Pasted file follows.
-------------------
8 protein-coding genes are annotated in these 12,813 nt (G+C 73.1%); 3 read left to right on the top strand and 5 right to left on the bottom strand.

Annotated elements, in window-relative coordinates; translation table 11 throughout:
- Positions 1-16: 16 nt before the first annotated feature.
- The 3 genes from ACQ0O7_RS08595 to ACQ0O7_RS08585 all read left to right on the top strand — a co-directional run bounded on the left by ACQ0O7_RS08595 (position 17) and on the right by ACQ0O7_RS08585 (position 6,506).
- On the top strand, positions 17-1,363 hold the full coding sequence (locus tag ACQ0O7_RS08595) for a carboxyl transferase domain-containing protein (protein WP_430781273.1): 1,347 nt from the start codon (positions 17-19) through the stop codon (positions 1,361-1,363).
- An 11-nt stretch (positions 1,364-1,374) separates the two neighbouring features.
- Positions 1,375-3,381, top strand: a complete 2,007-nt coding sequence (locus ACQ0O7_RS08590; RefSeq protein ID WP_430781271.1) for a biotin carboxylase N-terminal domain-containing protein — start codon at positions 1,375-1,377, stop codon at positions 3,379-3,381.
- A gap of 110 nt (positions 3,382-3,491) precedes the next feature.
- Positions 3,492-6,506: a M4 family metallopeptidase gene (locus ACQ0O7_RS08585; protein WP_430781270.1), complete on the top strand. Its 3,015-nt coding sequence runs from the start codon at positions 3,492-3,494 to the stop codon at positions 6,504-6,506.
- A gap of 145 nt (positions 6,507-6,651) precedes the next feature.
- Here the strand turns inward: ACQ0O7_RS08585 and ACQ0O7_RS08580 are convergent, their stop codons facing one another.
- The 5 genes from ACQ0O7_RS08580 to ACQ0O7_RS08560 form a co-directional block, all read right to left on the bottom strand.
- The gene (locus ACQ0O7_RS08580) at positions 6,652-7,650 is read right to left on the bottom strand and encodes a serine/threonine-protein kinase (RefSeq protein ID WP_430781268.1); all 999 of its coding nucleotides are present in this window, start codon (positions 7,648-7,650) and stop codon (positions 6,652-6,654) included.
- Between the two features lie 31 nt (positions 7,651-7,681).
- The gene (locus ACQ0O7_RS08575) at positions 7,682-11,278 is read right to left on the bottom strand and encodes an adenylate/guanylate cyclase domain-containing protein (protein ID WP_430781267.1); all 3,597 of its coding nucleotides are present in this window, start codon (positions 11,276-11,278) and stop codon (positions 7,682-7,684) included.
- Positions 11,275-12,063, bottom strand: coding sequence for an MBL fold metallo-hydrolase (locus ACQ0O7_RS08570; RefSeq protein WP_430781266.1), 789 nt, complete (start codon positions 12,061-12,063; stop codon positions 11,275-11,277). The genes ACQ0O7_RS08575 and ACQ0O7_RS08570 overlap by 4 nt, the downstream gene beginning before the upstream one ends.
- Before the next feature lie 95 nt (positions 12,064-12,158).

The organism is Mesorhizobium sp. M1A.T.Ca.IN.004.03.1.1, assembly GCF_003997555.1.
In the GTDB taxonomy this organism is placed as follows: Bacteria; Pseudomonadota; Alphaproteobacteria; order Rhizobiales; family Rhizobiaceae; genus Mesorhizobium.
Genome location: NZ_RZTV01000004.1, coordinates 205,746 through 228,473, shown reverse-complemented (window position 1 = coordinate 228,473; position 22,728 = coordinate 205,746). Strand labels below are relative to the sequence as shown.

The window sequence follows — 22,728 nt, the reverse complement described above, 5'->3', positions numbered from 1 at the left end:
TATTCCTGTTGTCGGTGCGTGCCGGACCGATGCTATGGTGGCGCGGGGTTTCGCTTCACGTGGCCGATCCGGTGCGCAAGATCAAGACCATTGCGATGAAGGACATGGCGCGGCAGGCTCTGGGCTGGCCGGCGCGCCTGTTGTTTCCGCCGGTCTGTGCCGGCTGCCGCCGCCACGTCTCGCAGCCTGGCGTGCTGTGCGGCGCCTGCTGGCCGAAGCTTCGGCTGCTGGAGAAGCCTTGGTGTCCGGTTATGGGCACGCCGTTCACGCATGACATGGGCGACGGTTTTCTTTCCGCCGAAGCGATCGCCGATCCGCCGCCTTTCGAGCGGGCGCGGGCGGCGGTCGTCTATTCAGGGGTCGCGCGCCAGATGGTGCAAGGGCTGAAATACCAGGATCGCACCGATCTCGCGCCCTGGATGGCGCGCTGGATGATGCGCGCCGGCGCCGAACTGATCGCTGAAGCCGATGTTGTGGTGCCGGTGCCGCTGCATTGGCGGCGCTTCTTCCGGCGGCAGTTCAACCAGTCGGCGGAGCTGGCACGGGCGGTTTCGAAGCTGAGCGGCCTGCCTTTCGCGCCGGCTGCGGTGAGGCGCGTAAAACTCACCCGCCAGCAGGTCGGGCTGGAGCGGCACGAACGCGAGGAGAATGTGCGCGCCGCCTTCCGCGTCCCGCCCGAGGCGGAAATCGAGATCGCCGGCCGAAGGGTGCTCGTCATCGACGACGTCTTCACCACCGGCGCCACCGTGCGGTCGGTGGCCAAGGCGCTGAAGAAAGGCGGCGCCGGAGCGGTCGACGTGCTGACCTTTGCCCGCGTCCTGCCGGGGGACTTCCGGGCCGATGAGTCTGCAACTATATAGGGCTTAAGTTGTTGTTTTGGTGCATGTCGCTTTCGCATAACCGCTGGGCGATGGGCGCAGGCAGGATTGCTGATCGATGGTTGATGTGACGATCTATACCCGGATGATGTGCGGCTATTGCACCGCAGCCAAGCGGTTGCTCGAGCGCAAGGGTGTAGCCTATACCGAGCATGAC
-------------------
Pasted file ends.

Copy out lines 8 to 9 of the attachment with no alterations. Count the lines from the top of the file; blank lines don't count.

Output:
- A gap of 110 nt (positions 3,382-3,491) precedes the next feature.
- Positions 3,492-6,506: a M4 family metallopeptidase gene (locus ACQ0O7_RS08585; protein WP_430781270.1), complete on the top strand. Its 3,015-nt coding sequence runs from the start codon at positions 3,492-3,494 to the stop codon at positions 6,504-6,506.